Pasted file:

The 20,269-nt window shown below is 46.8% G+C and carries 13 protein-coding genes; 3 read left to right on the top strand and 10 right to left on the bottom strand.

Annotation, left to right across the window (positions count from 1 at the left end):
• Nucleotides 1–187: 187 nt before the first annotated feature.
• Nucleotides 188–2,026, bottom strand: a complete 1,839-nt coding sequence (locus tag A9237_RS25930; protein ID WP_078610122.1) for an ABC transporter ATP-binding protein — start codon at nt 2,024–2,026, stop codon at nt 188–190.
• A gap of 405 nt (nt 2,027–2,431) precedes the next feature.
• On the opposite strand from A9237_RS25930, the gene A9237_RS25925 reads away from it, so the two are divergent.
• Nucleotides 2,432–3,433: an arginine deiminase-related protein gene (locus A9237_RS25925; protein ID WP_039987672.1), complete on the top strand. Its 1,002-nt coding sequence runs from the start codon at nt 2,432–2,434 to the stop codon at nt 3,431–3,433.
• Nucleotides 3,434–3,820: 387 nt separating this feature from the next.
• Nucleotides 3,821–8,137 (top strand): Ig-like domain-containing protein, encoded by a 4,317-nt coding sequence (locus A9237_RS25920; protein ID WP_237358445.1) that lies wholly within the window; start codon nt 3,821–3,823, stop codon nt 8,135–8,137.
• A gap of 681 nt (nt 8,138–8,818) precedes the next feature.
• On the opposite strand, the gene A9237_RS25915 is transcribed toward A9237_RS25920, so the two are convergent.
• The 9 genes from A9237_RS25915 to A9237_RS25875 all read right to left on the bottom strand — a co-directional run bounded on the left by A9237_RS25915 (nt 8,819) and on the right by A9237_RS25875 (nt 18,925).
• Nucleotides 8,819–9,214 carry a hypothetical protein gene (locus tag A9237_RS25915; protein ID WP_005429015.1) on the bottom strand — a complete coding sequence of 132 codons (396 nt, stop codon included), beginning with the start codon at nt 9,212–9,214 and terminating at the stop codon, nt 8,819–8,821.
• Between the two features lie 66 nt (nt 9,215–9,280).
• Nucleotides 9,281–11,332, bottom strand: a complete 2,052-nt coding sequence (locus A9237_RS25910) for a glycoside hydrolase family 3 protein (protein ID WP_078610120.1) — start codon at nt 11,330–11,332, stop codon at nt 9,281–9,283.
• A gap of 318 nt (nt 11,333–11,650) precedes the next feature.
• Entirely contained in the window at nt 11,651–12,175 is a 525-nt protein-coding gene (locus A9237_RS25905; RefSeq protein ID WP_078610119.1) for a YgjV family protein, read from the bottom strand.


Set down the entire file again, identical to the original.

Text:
The 20,269-nt window shown below is 46.8% G+C and carries 13 protein-coding genes; 3 read left to right on the top strand and 10 right to left on the bottom strand.

Annotation, left to right across the window (positions count from 1 at the left end):
• Nucleotides 1–187: 187 nt before the first annotated feature.
• Nucleotides 188–2,026, bottom strand: a complete 1,839-nt coding sequence (locus tag A9237_RS25930; protein ID WP_078610122.1) for an ABC transporter ATP-binding protein — start codon at nt 2,024–2,026, stop codon at nt 188–190.
• A gap of 405 nt (nt 2,027–2,431) precedes the next feature.
• On the opposite strand from A9237_RS25930, the gene A9237_RS25925 reads away from it, so the two are divergent.
• Nucleotides 2,432–3,433: an arginine deiminase-related protein gene (locus A9237_RS25925; protein ID WP_039987672.1), complete on the top strand. Its 1,002-nt coding sequence runs from the start codon at nt 2,432–2,434 to the stop codon at nt 3,431–3,433.
• Nucleotides 3,434–3,820: 387 nt separating this feature from the next.
• Nucleotides 3,821–8,137 (top strand): Ig-like domain-containing protein, encoded by a 4,317-nt coding sequence (locus A9237_RS25920; protein ID WP_237358445.1) that lies wholly within the window; start codon nt 3,821–3,823, stop codon nt 8,135–8,137.
• A gap of 681 nt (nt 8,138–8,818) precedes the next feature.
• On the opposite strand, the gene A9237_RS25915 is transcribed toward A9237_RS25920, so the two are convergent.
• The 9 genes from A9237_RS25915 to A9237_RS25875 all read right to left on the bottom strand — a co-directional run bounded on the left by A9237_RS25915 (nt 8,819) and on the right by A9237_RS25875 (nt 18,925).
• Nucleotides 8,819–9,214 carry a hypothetical protein gene (locus tag A9237_RS25915; protein ID WP_005429015.1) on the bottom strand — a complete coding sequence of 132 codons (396 nt, stop codon included), beginning with the start codon at nt 9,212–9,214 and terminating at the stop codon, nt 8,819–8,821.
• Between the two features lie 66 nt (nt 9,215–9,280).
• Nucleotides 9,281–11,332, bottom strand: a complete 2,052-nt coding sequence (locus A9237_RS25910) for a glycoside hydrolase family 3 protein (protein ID WP_078610120.1) — start codon at nt 11,330–11,332, stop codon at nt 9,281–9,283.
• A gap of 318 nt (nt 11,333–11,650) precedes the next feature.
• Entirely contained in the window at nt 11,651–12,175 is a 525-nt protein-coding gene (locus A9237_RS25905; RefSeq protein ID WP_078610119.1) for a YgjV family protein, read from the bottom strand.